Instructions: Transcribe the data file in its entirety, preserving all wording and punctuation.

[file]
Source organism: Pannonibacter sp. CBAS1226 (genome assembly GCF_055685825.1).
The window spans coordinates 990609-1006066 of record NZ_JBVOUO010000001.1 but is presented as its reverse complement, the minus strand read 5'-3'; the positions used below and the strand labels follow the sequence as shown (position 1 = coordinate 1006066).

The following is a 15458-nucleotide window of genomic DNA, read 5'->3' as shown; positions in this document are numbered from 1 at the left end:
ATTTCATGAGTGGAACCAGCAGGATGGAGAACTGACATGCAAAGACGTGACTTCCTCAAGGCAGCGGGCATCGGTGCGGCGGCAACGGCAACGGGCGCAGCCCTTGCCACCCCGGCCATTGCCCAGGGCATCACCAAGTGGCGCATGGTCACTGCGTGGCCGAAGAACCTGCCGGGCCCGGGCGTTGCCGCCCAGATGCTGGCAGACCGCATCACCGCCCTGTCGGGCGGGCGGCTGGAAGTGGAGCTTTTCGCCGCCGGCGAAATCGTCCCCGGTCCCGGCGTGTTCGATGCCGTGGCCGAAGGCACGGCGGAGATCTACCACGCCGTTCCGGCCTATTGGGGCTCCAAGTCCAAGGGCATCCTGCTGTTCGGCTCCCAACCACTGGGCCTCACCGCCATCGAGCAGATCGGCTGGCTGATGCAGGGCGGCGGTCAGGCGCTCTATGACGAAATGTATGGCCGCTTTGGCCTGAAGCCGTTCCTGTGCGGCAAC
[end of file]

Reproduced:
Source organism: Pannonibacter sp. CBAS1226 (genome assembly GCF_055685825.1).
The window spans coordinates 990609-1006066 of record NZ_JBVOUO010000001.1 but is presented as its reverse complement, the minus strand read 5'-3'; the positions used below and the strand labels follow the sequence as shown (position 1 = coordinate 1006066).

The following is a 15458-nucleotide window of genomic DNA, read 5'->3' as shown; positions in this document are numbered from 1 at the left end:
ATTTCATGAGTGGAACCAGCAGGATGGAGAACTGACATGCAAAGACGTGACTTCCTCAAGGCAGCGGGCATCGGTGCGGCGGCAACGGCAACGGGCGCAGCCCTTGCCACCCCGGCCATTGCCCAGGGCATCACCAAGTGGCGCATGGTCACTGCGTGGCCGAAGAACCTGCCGGGCCCGGGCGTTGCCGCCCAGATGCTGGCAGACCGCATCACCGCCCTGTCGGGCGGGCGGCTGGAAGTGGAGCTTTTCGCCGCCGGCGAAATCGTCCCCGGTCCCGGCGTGTTCGATGCCGTGGCCGAAGGCACGGCGGAGATCTACCACGCCGTTCCGGCCTATTGGGGCTCCAAGTCCAAGGGCATCCTGCTGTTCGGCTCCCAACCACTGGGCCTCACCGCCATCGAGCAGATCGGCTGGCTGATGCAGGGCGGCGGTCAGGCGCTCTATGACGAAATGTATGGCCGCTTTGGCCTGAAGCCGTTCCTGTGCGGCAAC